Partner Content by Artemis

Style is not eternal

Capital at risk. This content has been prepared for professional investors only. All financial investments involve taking risk which means investors may not get back the amount initially invested.

  • For now, growth stocks, ESG stocks and positive-impact stocks are out of fashion.
  • On a price-to-sales basis, ‘emerging growth’ stocks are trading below their long-term average.
  • Innovative growth companies that can solve meaningful problems tend to create significant value for their shareholders over time.

Only one style is always in fashion

Believe last year’s narrative and the financial world is all about ESG investing these days. Yet just a matter of weeks into 2022 and that notion can be firmly put to bed: energy stocks are leading the market, followed closely by financials. Poor old growth stocks, which until recently were flavour of the month, are painfully unfashionable. Even defensives are coming under pressure. After years in the doldrums, meanwhile, value is enjoying the top spot.

Clearly, the majority of investors are interested in a particular style of investing. But that style is not buying growth, ESG stocks or positive-impact stocks. Although the rise of passive investing and style-factor ETFs has helped to reduce holding periods and increased volatility, the popular investing style today remains the same as it has always been: whatever happens to be working at any given moment…

Our style, however, doesn’t change. We believe in the ability – and necessity – for innovation to solve the many impact problems that exist today. So we invest in emerging-growth stocks focused on the future. Over the first few weeks of this year, this has not been a fun part of the market to be in. As my colleague Craig Bonthron recently explained, babies have been thrown out with the bathwater. But our style isn’t changing.

What caused this shift?

We all have a view of what caused this change in style, whether it be interest rates or inflation – and how those dynamics will play out. So I will spare you another opinion on those subjects.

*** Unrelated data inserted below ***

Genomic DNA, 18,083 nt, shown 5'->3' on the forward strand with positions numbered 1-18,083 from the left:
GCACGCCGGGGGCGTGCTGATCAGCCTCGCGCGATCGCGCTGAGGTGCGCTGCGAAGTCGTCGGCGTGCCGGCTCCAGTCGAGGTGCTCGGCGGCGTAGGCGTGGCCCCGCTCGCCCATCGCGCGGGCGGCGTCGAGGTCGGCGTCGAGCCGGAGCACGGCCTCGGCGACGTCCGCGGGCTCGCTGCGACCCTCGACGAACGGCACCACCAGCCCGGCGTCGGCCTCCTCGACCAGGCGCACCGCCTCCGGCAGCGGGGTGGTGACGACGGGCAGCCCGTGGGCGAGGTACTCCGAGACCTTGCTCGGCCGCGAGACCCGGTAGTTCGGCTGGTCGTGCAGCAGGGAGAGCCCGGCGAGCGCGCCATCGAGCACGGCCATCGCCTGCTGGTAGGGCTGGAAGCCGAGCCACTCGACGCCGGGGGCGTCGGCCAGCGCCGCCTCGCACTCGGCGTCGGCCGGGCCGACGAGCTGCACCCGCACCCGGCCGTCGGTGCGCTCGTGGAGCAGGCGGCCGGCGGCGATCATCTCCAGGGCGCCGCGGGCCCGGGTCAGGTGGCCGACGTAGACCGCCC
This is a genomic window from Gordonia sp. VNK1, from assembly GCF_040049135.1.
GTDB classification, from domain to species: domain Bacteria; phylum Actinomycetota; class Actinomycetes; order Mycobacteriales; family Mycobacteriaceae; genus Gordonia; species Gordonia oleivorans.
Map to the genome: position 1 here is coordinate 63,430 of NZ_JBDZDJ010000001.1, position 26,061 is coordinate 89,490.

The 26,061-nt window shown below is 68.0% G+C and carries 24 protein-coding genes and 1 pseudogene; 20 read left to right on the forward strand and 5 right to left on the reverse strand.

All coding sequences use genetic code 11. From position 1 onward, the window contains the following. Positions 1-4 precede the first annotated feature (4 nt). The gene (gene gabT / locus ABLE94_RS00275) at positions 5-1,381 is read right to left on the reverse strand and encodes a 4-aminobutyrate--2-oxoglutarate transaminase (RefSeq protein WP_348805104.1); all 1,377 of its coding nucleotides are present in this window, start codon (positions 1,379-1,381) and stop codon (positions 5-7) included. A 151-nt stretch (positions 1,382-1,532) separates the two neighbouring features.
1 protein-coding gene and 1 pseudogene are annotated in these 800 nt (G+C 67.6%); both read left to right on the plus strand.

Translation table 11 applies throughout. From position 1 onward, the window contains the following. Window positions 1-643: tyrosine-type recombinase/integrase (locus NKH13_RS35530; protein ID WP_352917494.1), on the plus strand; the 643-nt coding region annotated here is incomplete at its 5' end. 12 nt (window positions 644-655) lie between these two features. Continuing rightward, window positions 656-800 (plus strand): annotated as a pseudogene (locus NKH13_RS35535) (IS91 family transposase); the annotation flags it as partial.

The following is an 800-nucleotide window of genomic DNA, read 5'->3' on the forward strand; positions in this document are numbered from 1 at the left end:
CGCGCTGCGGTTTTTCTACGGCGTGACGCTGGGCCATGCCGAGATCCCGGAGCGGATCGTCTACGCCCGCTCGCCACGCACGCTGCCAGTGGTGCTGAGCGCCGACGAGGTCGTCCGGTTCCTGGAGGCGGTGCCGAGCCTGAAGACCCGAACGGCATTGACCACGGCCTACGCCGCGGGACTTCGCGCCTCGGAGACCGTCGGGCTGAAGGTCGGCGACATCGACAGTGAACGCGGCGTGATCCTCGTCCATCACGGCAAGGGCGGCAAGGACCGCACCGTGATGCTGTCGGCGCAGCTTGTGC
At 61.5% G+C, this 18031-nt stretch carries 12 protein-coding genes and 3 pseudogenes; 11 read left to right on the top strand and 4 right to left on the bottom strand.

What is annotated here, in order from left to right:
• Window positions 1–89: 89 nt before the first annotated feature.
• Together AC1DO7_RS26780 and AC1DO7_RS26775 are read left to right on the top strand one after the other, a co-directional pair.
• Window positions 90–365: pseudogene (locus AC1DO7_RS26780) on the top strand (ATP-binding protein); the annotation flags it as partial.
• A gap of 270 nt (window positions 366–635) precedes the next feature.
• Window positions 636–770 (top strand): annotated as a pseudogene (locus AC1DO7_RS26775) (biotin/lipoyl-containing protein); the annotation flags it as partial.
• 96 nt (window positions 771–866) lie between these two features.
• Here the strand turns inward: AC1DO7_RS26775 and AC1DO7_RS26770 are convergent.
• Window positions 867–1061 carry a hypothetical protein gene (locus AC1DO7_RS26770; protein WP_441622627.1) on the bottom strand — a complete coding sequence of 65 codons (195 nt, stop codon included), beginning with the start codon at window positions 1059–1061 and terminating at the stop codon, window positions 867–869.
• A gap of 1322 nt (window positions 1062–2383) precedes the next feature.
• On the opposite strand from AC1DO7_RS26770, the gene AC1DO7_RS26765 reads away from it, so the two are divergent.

What I would say is this: don’t underestimate the impact the pandemic had on the real world and on financial markets. The disruption it caused has been greater than any of us imagined. It brought forward the adoption of new technologies and, in the stock market, widened valuation differentials to levels not seen before.

We invest in ‘emerging growth’ stocks. These companies are growing quickly, are (re)investing in their own future growth and are too young to be regarded as ‘established growth’ stocks. During the pandemic, valuations of these stocks rose to levels not seen in the period since the financial crisis. Was that sustainable? My hope was that inflation would remain at manageable levels, that the path back to interest rate ‘normality’ would be a gradual one and that the rapid growth of the type of companies we invest in would allow their valuations to normalise without a large drawdown.

Clearly, however, that has not been the case.

Emerging growth stocks are no longer ‘expensive’

I don’t know when the underperformance of emerging growth as an investment style will end; nobody does. I don’t have a crystal ball and I can’t tell you what the next month, three months or even 12 months will bring in terms of our companies’ share-price performance. But what I can say with confidence is that this group of stocks is no longer expensive.